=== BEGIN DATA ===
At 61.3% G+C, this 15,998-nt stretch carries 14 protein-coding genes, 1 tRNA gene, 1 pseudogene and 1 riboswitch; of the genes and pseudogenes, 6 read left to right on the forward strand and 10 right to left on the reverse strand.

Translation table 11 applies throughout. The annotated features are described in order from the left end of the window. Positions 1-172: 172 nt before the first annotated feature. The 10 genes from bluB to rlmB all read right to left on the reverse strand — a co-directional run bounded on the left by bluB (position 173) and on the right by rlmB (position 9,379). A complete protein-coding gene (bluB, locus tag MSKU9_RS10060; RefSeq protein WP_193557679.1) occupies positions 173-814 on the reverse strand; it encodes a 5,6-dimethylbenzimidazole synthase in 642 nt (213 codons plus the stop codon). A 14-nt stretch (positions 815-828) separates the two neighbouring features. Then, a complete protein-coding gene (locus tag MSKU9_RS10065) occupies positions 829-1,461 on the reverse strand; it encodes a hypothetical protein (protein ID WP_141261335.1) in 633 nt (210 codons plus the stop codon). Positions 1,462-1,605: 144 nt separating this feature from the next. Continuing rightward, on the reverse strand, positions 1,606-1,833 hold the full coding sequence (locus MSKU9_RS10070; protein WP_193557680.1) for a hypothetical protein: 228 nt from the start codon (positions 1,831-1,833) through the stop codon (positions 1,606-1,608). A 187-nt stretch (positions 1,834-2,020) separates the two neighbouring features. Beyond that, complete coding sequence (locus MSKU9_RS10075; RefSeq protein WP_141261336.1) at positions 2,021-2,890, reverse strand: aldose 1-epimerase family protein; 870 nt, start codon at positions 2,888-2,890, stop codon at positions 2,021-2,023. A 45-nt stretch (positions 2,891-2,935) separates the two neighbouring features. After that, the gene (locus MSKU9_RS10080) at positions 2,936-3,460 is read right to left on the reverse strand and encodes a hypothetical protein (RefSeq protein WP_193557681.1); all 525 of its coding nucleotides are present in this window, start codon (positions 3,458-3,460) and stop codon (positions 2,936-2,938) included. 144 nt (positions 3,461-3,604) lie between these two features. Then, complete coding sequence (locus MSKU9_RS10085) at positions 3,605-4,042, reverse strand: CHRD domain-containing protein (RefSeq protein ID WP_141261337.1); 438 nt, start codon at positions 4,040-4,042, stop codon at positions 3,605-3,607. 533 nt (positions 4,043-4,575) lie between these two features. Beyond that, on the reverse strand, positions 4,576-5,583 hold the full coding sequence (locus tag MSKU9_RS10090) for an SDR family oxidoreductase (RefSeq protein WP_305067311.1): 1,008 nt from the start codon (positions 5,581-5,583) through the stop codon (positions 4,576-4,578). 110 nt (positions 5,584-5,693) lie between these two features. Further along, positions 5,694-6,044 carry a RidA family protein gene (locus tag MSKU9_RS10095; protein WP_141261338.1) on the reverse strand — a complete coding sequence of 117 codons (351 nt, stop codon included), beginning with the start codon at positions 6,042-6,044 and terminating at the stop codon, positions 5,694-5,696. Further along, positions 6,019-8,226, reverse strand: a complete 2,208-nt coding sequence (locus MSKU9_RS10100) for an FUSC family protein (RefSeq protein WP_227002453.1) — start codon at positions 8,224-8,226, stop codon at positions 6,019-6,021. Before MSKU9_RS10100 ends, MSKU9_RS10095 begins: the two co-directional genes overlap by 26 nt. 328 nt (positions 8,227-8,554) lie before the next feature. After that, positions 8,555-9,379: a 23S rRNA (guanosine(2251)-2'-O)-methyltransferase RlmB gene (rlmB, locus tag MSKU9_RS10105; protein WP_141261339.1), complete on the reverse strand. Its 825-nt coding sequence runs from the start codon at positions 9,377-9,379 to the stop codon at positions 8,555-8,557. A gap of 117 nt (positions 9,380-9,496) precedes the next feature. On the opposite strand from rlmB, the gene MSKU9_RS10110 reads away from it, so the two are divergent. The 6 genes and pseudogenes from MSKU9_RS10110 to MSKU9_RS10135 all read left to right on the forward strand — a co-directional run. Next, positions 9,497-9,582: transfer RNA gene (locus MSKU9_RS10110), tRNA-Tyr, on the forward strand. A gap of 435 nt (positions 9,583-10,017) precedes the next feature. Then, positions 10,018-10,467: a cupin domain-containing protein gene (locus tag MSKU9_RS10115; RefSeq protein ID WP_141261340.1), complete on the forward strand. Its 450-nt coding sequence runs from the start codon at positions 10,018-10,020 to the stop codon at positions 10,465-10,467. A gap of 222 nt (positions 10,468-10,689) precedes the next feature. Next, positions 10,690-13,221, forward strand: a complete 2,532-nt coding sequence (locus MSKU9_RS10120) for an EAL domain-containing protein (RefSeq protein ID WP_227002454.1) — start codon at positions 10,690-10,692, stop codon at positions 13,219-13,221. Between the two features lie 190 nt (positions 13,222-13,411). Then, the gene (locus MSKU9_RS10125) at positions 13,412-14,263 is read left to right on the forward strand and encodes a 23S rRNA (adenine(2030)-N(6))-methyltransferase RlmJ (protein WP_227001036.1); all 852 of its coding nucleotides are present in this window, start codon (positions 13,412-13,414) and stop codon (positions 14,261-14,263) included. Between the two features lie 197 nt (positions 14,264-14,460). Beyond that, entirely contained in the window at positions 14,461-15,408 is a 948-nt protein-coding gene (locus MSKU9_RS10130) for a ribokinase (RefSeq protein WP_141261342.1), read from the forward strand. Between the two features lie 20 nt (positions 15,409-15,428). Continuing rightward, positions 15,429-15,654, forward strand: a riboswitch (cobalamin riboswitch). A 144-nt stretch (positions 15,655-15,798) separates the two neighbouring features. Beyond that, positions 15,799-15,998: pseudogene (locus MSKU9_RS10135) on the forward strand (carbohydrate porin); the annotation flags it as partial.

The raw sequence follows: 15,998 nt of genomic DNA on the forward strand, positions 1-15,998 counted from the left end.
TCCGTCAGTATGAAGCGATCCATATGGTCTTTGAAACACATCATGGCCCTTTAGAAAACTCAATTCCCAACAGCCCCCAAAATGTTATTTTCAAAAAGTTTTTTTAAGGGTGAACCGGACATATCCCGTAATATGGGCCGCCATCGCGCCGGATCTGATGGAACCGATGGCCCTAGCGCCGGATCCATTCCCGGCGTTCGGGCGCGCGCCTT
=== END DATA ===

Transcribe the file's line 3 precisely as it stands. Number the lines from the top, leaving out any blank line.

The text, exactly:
The raw sequence follows: 15,998 nt of genomic DNA on the forward strand, positions 1-15,998 counted from the left end.